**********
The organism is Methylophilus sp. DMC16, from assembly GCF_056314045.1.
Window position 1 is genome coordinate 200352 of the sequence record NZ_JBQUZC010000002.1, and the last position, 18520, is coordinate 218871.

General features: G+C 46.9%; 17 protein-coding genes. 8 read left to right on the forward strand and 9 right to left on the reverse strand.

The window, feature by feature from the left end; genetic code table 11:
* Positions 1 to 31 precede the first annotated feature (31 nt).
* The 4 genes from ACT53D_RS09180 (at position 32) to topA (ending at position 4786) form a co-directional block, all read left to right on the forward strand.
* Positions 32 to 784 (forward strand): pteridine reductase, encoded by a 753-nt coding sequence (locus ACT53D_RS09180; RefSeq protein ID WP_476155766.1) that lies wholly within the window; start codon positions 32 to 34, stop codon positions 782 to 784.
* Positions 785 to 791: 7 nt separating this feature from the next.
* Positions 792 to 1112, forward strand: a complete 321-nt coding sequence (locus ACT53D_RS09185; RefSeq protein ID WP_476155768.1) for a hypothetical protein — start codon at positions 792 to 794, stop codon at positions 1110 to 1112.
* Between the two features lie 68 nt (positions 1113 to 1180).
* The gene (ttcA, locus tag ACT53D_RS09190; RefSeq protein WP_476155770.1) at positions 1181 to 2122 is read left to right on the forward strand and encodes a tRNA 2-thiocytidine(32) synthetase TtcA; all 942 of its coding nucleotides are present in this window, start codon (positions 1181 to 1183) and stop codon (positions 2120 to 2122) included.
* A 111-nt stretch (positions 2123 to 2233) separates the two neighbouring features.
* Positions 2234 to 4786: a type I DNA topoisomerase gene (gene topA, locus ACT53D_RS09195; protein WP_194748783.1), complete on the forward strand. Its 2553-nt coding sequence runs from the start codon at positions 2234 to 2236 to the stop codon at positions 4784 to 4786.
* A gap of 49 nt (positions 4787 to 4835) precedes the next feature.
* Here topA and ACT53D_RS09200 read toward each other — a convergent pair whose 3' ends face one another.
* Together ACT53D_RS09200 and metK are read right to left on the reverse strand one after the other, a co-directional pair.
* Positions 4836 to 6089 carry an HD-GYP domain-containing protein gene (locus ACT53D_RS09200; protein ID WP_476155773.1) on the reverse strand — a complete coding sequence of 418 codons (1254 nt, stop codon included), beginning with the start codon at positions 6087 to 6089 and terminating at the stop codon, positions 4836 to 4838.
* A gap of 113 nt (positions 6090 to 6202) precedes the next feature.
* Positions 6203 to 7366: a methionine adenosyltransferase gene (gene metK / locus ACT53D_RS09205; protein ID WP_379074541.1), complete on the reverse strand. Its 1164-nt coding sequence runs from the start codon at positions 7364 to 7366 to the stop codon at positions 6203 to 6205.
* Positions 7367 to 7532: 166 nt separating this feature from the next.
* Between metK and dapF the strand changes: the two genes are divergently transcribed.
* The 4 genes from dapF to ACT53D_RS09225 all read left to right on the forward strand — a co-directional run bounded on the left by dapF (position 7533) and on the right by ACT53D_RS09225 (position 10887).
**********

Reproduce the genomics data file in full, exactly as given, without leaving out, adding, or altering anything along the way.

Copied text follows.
The organism is Methylophilus sp. DMC16, from assembly GCF_056314045.1.
Window position 1 is genome coordinate 200352 of the sequence record NZ_JBQUZC010000002.1, and the last position, 18520, is coordinate 218871.

General features: G+C 46.9%; 17 protein-coding genes. 8 read left to right on the forward strand and 9 right to left on the reverse strand.

The window, feature by feature from the left end; genetic code table 11:
* Positions 1 to 31 precede the first annotated feature (31 nt).
* The 4 genes from ACT53D_RS09180 (at position 32) to topA (ending at position 4786) form a co-directional block, all read left to right on the forward strand.
* Positions 32 to 784 (forward strand): pteridine reductase, encoded by a 753-nt coding sequence (locus ACT53D_RS09180; RefSeq protein ID WP_476155766.1) that lies wholly within the window; start codon positions 32 to 34, stop codon positions 782 to 784.
* Positions 785 to 791: 7 nt separating this feature from the next.
* Positions 792 to 1112, forward strand: a complete 321-nt coding sequence (locus ACT53D_RS09185; RefSeq protein ID WP_476155768.1) for a hypothetical protein — start codon at positions 792 to 794, stop codon at positions 1110 to 1112.
* Between the two features lie 68 nt (positions 1113 to 1180).
* The gene (ttcA, locus tag ACT53D_RS09190; RefSeq protein WP_476155770.1) at positions 1181 to 2122 is read left to right on the forward strand and encodes a tRNA 2-thiocytidine(32) synthetase TtcA; all 942 of its coding nucleotides are present in this window, start codon (positions 1181 to 1183) and stop codon (positions 2120 to 2122) included.
* A 111-nt stretch (positions 2123 to 2233) separates the two neighbouring features.
* Positions 2234 to 4786: a type I DNA topoisomerase gene (gene topA, locus ACT53D_RS09195; protein WP_194748783.1), complete on the forward strand. Its 2553-nt coding sequence runs from the start codon at positions 2234 to 2236 to the stop codon at positions 4784 to 4786.
* A gap of 49 nt (positions 4787 to 4835) precedes the next feature.
* Here topA and ACT53D_RS09200 read toward each other — a convergent pair whose 3' ends face one another.
* Together ACT53D_RS09200 and metK are read right to left on the reverse strand one after the other, a co-directional pair.
* Positions 4836 to 6089 carry an HD-GYP domain-containing protein gene (locus ACT53D_RS09200; protein ID WP_476155773.1) on the reverse strand — a complete coding sequence of 418 codons (1254 nt, stop codon included), beginning with the start codon at positions 6087 to 6089 and terminating at the stop codon, positions 4836 to 4838.
* A gap of 113 nt (positions 6090 to 6202) precedes the next feature.
* Positions 6203 to 7366: a methionine adenosyltransferase gene (gene metK / locus ACT53D_RS09205; protein ID WP_379074541.1), complete on the reverse strand. Its 1164-nt coding sequence runs from the start codon at positions 7364 to 7366 to the stop codon at positions 6203 to 6205.
* Positions 7367 to 7532: 166 nt separating this feature from the next.
* Between metK and dapF the strand changes: the two genes are divergently transcribed.
* The 4 genes from dapF to ACT53D_RS09225 all read left to right on the forward strand — a co-directional run bounded on the left by dapF (position 7533) and on the right by ACT53D_RS09225 (position 10887).